What do Egyptian exporters have to lose after Brexit?

Sunday 26-06-2016 02:45 PM


CAIRO, June 26 (Aswat Masriya) – The British decision to leave the European Union has triggered the fears of Egyptians exporters that benefited from tariff-free exports through the trade agreement between Egypt and the EU.

The EU-Egypt Association Agreement, which came into effect in 2004, established a free trade area between Egypt and the European Union, liberalising trade between both sides in industrial and agricultural goods.

The agreement “forms the legal basis governing relations between Egypt and the EU." It is modeled on the network of Euro-Mediterranean Partnership agreements between the EU and other countries in the southern flank of the Mediterranean Sea.

Timetables have been put between the two parties so as to gradually remove restrictions on certain goods and products until all the tariffs are abolished upon the complete implementation of the agreement.

The United Kingdom is Egypt's third-largest trading partner after China and Italy, according to the Ministry of Trade and Industry's data.

Sherief al-Gabali, the head of the Chamber of Chemical Industries and one of the biggest exporters of fertilizers, said that Britain's decision to leave the EU raises questions as to whether it will be treated as a separate market, independent from Europe, or whether it will remain part of the agreement.

Last Thursday, the U.K. held a referendum to vote on whether it shall remain in the EU or leave. Results came out on Friday with more than 50 per cent voting to leave the EU.

Global financial markets plunged and the British pound tumbled as much as 10 per cent against the dollar for the first time in 30 years after the referendum results were announced. Oil prices also dropped five per cent at the end of trading on Friday.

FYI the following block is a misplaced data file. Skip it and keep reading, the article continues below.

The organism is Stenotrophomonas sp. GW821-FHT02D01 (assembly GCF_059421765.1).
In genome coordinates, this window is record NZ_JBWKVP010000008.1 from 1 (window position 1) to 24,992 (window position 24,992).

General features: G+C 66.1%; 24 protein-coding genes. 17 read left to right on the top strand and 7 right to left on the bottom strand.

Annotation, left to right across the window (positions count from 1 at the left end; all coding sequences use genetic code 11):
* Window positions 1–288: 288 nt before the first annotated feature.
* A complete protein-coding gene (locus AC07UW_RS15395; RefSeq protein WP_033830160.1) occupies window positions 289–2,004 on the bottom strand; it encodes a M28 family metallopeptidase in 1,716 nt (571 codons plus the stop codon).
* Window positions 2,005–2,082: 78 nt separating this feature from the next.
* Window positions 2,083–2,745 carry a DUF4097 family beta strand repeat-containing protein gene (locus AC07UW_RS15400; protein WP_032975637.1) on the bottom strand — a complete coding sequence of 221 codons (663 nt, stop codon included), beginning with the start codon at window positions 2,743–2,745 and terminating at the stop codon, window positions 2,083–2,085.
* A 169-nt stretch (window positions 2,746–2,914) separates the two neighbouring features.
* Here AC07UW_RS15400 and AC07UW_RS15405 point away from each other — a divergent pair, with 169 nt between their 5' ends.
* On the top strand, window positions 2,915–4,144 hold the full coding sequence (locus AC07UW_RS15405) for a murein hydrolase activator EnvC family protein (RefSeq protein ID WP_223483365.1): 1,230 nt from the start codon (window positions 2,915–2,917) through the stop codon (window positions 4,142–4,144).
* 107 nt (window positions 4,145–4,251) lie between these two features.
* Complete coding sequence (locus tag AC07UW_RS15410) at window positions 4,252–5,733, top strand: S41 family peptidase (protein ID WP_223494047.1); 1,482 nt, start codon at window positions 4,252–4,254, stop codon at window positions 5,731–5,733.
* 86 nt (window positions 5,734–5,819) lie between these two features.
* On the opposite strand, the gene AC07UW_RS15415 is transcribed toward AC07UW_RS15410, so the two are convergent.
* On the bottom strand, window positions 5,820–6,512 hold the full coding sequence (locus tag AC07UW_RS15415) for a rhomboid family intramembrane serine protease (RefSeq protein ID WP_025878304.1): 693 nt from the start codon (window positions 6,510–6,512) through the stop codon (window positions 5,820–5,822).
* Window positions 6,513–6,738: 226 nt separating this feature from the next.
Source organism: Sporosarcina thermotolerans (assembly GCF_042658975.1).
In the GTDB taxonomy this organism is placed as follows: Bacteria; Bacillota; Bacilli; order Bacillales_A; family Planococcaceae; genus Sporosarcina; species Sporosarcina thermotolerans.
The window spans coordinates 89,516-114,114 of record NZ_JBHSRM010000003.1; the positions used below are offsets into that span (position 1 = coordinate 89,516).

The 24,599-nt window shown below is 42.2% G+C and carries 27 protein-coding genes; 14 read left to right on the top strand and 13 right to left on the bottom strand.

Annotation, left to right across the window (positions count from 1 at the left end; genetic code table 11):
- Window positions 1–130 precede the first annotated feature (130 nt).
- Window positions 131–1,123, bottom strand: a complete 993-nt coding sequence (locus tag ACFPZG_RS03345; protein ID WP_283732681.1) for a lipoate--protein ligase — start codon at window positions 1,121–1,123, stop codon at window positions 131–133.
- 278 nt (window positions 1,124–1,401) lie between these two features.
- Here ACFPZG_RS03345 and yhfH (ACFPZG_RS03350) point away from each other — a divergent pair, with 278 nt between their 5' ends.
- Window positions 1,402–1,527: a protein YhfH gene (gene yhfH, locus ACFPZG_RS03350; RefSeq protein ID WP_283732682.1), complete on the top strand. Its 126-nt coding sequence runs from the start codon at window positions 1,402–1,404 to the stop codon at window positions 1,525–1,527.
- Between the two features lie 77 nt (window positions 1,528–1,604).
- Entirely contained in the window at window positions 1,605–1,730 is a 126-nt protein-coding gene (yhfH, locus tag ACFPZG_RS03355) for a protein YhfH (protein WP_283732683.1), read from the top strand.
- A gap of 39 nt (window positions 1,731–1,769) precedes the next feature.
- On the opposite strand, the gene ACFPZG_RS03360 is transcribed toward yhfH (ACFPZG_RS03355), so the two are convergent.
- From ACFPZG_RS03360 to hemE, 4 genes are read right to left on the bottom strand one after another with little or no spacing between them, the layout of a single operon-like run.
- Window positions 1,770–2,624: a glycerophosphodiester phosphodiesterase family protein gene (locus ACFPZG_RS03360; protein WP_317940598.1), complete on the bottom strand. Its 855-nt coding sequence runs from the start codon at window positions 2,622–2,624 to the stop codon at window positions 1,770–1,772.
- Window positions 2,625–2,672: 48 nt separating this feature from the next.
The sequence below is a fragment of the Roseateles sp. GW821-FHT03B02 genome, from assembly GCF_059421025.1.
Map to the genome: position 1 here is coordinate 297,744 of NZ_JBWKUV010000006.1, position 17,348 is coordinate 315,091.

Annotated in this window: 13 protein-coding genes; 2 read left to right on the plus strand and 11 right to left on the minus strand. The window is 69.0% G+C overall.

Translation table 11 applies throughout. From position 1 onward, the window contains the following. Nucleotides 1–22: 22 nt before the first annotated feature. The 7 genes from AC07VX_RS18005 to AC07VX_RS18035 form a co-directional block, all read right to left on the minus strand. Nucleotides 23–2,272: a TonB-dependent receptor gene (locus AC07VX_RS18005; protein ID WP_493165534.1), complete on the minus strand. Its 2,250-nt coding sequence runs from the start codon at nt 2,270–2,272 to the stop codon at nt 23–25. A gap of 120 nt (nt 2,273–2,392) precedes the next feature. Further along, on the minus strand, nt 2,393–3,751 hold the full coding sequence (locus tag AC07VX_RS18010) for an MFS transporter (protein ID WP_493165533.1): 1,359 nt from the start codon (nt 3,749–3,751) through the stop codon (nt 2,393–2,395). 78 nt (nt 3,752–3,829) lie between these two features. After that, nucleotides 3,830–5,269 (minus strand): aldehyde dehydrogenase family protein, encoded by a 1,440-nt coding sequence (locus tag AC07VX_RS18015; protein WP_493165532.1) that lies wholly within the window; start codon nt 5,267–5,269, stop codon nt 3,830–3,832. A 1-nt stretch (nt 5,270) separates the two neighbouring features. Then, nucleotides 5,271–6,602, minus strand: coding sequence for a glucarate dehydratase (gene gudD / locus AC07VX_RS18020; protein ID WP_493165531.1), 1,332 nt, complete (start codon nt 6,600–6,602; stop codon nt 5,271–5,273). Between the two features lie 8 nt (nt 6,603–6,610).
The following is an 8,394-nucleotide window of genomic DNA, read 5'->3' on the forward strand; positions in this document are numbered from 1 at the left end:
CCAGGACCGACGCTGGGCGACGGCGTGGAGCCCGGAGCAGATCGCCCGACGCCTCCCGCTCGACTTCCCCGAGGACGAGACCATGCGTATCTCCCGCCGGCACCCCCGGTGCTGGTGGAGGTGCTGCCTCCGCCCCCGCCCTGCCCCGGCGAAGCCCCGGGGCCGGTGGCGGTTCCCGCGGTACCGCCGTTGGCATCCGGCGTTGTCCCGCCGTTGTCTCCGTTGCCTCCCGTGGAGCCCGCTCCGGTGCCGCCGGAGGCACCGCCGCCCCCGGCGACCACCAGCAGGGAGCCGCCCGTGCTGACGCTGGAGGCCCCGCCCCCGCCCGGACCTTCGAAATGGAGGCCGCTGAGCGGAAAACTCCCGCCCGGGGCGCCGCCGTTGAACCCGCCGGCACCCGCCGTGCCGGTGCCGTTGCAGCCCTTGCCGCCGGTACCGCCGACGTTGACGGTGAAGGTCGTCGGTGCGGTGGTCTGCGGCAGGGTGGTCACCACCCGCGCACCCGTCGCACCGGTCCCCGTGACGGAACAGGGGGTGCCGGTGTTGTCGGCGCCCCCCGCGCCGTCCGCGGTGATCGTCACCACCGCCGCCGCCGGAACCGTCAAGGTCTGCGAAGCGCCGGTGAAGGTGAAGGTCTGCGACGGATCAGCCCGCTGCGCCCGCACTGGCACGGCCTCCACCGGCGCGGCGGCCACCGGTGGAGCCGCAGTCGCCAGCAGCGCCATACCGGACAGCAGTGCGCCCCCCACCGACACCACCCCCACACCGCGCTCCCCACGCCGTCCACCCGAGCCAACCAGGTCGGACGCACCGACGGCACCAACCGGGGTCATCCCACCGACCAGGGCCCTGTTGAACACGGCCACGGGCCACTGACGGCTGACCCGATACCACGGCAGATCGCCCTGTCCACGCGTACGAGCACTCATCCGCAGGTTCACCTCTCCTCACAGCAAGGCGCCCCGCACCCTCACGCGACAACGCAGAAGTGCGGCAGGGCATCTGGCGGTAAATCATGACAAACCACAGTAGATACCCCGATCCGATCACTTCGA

Gabali added that "the European Association Agreement allows Egyptian exports to enter [the U.K.] without customs duties, and Britain leaving the EU may mean that it will become an independent market, and thus can impose tariffs on Egyptian exports."

"For fertilizer exports, for example, the European Union imposes a six per cent tax on imports of fertilizers from Russia, while the Egyptian fertilizers are fully exempt, which gave Egypt an advantage in the face of competitors. Britain's exit from the EU means that the Egyptian product will enter into bigger competition with other countries that produce fertilizers to export to Britain," he explained.

"This applies to a number of other products."

Saeed Abdullah, the head of the foreign trade and trade agreements department at the Ministry of Trade and Industry, told Aswat Masriya, "We do not know yet the impact of the U.K.'s exit from the EU on the Association Agreement. We are waiting [to see] the outcomes of the British decision, the limits of Brexit, and the impact on their commitments to special trade agreements before we define our next steps. "

Abdullah stated that it is possible that the negotiations between Britain and the EU countries may result in the Association Agreement with Egypt remaining as is.

If Britain does not remain in the agreement, Abdullah explained, "Britain and Egypt can begin negotiations for a new bilateral agreement if Britain decides to do so."

"We have reached an advanced stage in the Association Agreement with the EU, and we could turn into a direct bilateral agreement with Britain. We do not believe that Britain will freeze its trade relationships with all its partners," Abdullah said, adding that he also doubts that it will enter negotiations with all countries in order to sign new trade agreements.

Abdullah stressed that "any commercial contracts currently existing between Egyptian companies and Britain will not be affected, and there will be a deadline for the implementation of the decision to get out of the Association Agreement."

According to the Ministry of Trade and Industry data, Egypt's exports to Britain amounted to $777.4 million over the past year, compared to $857.2 million in the previous year.

Egypt's imports from Britain amounted to about $1.3 billion last year, compared to about $1.6 billion in 2014.

Agricultural products, chemical engineering products, furniture, and garments are some of the most important Egyptian exports to Britain.

Egypt's key imports from Britain include minerals and their products, plastic, rubber, food, and electrical appliances and equipment.

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